1a.Objectives (from AD-416):
Foot-and-Mouth Disease Virus (FMDV) is a contagious, economically devastating viral infection of cloven-hooved animals. Susceptible animals can be protected from the disease by vaccination; however it takes approximately seven days to induce immune protection. Rapid-acting biotherapeutics are needed to provide protection prior to the onset of infection. One class of biotherapeutic candidates, the Adenovirus 5-vectored interferon (Ad-IFN) has been show to induce short-lived resistance against FMDV. This research project seeks to evaluate different classes and subclasses of interferons which enhance the anti-FNDV activity and assess their potential use as new biotherapeutic candidates.
Speciific objectives include:
1. Construct plasmid vectors containing bovine type I interferons and other host genes for in vitro testing and produce recombinant adenoviruses for in vitro and in vivo testing.
2. Test the anti-FMDV activity in vitro and in animals treated with the recombinant adenoviruses.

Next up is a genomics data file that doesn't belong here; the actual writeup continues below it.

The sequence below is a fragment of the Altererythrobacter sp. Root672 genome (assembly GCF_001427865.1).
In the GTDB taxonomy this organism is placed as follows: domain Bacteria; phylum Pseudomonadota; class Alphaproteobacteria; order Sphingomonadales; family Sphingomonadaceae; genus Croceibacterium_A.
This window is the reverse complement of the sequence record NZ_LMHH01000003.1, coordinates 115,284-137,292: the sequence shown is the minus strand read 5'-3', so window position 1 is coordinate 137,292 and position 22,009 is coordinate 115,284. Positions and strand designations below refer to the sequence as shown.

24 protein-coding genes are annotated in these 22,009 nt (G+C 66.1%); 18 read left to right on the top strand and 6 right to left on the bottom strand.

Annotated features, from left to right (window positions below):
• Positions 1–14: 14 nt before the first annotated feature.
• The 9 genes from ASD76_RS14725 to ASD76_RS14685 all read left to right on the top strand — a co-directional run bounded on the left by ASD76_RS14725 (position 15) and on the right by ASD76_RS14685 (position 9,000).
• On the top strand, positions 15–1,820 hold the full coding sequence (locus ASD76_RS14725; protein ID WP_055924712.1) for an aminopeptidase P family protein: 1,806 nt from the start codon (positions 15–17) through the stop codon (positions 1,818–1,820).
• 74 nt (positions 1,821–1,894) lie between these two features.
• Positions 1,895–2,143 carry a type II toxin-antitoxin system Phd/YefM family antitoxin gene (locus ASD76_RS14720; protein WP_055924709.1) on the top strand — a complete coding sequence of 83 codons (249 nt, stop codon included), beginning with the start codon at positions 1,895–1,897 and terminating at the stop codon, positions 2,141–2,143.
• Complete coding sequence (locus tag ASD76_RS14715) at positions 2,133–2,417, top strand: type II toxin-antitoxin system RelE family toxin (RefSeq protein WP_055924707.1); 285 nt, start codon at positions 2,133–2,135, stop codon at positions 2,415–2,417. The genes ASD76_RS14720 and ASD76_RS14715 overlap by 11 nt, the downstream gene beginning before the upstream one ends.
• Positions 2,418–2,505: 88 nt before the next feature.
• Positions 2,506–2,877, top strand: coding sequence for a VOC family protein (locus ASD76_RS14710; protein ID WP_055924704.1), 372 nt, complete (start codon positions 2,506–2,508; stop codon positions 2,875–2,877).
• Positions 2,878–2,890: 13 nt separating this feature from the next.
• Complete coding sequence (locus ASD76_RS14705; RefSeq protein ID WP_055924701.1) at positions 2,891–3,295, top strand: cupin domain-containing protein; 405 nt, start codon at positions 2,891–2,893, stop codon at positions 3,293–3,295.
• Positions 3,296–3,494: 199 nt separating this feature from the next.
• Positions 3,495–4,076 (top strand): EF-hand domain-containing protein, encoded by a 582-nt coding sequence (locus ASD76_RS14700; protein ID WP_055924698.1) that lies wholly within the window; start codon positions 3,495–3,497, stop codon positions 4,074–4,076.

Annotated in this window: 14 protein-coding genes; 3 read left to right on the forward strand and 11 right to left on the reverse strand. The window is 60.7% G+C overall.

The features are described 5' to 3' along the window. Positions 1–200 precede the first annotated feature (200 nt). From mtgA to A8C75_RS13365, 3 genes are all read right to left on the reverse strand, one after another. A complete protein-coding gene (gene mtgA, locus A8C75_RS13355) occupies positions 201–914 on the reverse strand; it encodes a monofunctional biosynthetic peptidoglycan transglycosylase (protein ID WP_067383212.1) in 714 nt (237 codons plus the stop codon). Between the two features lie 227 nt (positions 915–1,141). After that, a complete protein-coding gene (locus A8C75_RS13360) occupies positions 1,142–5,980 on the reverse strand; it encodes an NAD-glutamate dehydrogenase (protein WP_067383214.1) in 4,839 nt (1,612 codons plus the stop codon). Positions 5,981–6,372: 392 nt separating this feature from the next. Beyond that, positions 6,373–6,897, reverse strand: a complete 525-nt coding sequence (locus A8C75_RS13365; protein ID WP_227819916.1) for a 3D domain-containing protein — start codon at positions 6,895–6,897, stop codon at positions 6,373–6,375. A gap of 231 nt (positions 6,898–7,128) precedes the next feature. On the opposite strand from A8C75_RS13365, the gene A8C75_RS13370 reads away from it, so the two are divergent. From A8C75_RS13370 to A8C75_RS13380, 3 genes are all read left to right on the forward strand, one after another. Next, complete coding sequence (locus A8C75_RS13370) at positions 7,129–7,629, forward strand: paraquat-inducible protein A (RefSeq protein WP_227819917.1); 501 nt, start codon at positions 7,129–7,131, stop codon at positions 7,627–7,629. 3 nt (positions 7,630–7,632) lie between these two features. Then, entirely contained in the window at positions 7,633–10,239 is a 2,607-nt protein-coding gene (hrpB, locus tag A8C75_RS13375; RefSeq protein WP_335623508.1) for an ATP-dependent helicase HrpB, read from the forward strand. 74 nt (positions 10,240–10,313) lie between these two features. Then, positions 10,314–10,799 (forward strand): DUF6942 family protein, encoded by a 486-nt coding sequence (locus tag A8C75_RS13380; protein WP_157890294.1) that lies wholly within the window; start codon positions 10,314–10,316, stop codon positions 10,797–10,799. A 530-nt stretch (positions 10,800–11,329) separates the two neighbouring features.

1b.Approach (from AD-416):
1. Bovine genes will be cloned, including type I interferons, into plasmid vectors, expressed and the anti-FMDV activity of the expressed proteins will be tested in bovine cell lines and tested for efficacy in-vitro against FMDV.
2. Recombinant adenoviruses will be constructed and produced using the most effective plasmid vectors generated in the in vitro testing.
3. Animal trials will be conducted at KSU, without challenge, to test the antiviral activity in the sera of animals treated with the recombinant adenoviruses.
4. The sera generated from the animal studies will be tested for antiviral activity against FMDV at ARS, PIADC.
In FY 2013 a post-doctoral fellow from KSU and has been working in at ARS, PIADC, where he and ARS staff have tested several methods and found that eight strategies increased the production or activity of interferons in cell culture.
No technologies were transferred or publications produced in FY 2013.